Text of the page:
Shoop goes down in history
Office complex originally housed patent medicine business
by joe hanneman
When it is lighted at night, the Shoop Building stands as one of the most stark symbols of Racine's Downtown, and of its history.
Journal Times readers and a panel of judges voted the Shoop, 222 Main St., the best private building in the county.
The Shoop ran neck-and-neck with such notables at the S.C. Johnson & Son Inc. tower on Howe Street, the Johnson Foundation's Wingspread complex in Wind Point, the Golden Rondelle theater, also on Howe, and the Lakeshore Towers on Racine's lakefront.
The Shoop Building has a rich history, spanning from original construction in 1893 to its renovation into an office complex in 1986 by a subsidiary of Johnson Wax.
Johnson Wax Development Corp. gutted the building, put in two elevators, and created office space that is now occupied by six tenants. The city built an adjoining parking ramp.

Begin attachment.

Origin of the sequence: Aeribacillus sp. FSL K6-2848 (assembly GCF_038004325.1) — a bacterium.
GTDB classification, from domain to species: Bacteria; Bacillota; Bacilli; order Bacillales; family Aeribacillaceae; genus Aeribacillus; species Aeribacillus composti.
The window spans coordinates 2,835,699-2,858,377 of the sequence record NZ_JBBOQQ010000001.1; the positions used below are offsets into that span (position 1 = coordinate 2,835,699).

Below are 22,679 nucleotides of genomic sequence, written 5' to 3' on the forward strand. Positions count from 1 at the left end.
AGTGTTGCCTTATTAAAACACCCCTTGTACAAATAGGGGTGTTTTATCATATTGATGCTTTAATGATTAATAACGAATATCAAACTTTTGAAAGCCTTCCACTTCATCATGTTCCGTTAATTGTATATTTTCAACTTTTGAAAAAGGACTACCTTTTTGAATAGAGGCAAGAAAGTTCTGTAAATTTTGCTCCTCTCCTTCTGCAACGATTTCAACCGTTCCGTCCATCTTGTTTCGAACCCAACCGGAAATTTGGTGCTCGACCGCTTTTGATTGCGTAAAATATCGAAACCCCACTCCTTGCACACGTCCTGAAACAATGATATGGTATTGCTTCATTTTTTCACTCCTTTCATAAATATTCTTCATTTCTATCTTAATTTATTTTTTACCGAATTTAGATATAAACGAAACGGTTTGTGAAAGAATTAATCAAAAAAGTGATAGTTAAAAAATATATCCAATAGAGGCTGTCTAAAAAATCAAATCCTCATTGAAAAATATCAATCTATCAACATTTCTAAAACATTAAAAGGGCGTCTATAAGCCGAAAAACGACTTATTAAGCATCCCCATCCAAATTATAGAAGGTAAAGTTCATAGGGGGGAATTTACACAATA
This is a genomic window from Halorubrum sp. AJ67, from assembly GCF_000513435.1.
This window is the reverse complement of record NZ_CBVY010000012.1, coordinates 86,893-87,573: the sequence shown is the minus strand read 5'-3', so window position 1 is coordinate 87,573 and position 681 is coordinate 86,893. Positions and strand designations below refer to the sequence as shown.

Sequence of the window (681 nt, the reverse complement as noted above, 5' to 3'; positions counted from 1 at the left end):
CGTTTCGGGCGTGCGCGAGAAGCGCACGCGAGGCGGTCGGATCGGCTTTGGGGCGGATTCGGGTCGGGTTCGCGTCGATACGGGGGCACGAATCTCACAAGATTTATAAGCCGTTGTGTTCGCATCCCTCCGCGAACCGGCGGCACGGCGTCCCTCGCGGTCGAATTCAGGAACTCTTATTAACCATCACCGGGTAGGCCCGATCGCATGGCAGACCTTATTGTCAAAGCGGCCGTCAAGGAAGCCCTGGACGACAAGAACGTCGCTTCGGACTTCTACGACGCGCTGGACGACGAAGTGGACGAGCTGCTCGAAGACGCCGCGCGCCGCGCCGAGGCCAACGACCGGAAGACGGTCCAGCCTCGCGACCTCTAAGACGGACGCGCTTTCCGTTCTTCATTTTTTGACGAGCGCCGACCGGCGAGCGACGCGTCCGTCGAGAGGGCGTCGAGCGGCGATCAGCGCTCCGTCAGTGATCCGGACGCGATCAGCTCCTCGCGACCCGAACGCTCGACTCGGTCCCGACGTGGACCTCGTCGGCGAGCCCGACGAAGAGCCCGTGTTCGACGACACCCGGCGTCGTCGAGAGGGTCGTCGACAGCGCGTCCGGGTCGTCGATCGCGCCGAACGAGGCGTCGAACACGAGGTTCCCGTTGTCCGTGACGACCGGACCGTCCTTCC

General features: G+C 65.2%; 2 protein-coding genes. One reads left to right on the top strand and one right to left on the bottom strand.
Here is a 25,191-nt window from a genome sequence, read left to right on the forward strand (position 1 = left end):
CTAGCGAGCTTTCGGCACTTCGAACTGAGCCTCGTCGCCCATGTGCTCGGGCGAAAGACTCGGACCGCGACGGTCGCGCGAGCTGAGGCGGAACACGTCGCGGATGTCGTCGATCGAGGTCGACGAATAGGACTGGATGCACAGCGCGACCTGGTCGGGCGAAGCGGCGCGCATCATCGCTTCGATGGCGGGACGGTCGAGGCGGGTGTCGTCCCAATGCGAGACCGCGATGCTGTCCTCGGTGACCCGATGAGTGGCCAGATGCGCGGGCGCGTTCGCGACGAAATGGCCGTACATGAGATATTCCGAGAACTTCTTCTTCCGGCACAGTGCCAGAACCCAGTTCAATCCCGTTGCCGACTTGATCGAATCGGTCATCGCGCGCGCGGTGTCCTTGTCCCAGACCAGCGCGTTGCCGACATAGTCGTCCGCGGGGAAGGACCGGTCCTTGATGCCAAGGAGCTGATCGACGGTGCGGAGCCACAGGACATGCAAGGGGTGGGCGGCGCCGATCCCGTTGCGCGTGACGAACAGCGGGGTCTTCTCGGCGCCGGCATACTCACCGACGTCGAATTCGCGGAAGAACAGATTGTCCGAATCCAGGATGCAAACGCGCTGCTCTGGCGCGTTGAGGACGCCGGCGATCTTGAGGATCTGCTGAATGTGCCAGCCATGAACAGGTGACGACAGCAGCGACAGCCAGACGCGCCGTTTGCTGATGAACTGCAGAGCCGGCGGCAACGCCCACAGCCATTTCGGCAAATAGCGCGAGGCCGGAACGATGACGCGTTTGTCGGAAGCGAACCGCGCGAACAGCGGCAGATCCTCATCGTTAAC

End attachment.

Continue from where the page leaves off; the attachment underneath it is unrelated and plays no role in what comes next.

The red brick and Cream City brick exterior was cleaned, giving the building a look it had not had for decades. In 1987, the building was illuminated using giant halogen lamps, making the building visible by approaching southbound traffic on Main Street.
The building's namesake, Dr. Clarendon I. Shoop, erected a brick building on State Street in 1893 to house his flourishing patent medicine business. The original building contained a basement level and two floors above ground.
Shoop's Family Medicine Co. made cure-all liquids and balms that claimed to cure stomach, nerve and kidney problems. His mainstay product was a "restorative" nerve tonic that was 12 percent alcohol.
A three-story addition was built in 1899, and an office addition and electrical plant were built in 1902. Shoop stopped making patent medicine in 1910, and his "Country Club Toilet Products" business failed during World War I. Shoop died in 1924.
The building was occupied by Western Publishing in the 1920s. Western Coil & Electrical Co. occupied the building for decades.
Shoop's estate sold the building to W. Turnor Lewis in 1944. Lewis sold the building to Sandborn Tube Sales Inc. in 1978, and Johnson Wax Development bought the building in 1983.